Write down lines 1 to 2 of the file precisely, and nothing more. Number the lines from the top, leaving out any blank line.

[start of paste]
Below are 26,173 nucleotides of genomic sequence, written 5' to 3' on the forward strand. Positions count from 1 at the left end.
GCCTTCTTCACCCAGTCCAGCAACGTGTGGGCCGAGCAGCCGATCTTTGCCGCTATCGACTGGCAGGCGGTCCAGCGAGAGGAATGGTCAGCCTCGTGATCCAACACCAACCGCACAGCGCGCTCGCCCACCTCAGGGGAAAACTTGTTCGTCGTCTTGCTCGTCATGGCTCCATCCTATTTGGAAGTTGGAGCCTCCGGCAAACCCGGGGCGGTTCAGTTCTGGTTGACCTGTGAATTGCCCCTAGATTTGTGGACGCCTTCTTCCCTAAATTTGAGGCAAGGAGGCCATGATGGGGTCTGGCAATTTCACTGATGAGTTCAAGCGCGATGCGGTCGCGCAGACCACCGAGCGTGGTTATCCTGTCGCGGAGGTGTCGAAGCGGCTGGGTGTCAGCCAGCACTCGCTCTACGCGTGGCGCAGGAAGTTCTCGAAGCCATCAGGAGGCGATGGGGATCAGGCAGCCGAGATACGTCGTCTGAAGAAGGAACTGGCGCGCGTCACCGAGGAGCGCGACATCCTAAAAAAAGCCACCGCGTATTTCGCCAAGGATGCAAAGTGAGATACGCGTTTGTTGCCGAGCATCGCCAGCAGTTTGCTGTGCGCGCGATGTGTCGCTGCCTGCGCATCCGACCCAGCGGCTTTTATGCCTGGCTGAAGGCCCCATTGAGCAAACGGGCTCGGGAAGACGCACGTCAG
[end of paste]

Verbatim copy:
Below are 26,173 nucleotides of genomic sequence, written 5' to 3' on the forward strand. Positions count from 1 at the left end.
GCCTTCTTCACCCAGTCCAGCAACGTGTGGGCCGAGCAGCCGATCTTTGCCGCTATCGACTGGCAGGCGGTCCAGCGAGAGGAATGGTCAGCCTCGTGATCCAACACCAACCGCACAGCGCGCTCGCCCACCTCAGGGGAAAACTTGTTCGTCGTCTTGCTCGTCATGGCTCCATCCTATTTGGAAGTTGGAGCCTCCGGCAAACCCGGGGCGGTTCAGTTCTGGTTGACCTGTGAATTGCCCCTAGATTTGTGGACGCCTTCTTCCCTAAATTTGAGGCAAGGAGGCCATGATGGGGTCTGGCAATTTCACTGATGAGTTCAAGCGCGATGCGGTCGCGCAGACCACCGAGCGTGGTTATCCTGTCGCGGAGGTGTCGAAGCGGCTGGGTGTCAGCCAGCACTCGCTCTACGCGTGGCGCAGGAAGTTCTCGAAGCCATCAGGAGGCGATGGGGATCAGGCAGCCGAGATACGTCGTCTGAAGAAGGAACTGGCGCGCGTCACCGAGGAGCGCGACATCCTAAAAAAAGCCACCGCGTATTTCGCCAAGGATGCAAAGTGAGATACGCGTTTGTTGCCGAGCATCGCCAGCAGTTTGCTGTGCGCGCGATGTGTCGCTGCCTGCGCATCCGACCCAGCGGCTTTTATGCCTGGCTGAAGGCCCCATTGAGCAAACGGGCTCGGGAAGACGCACGTCAG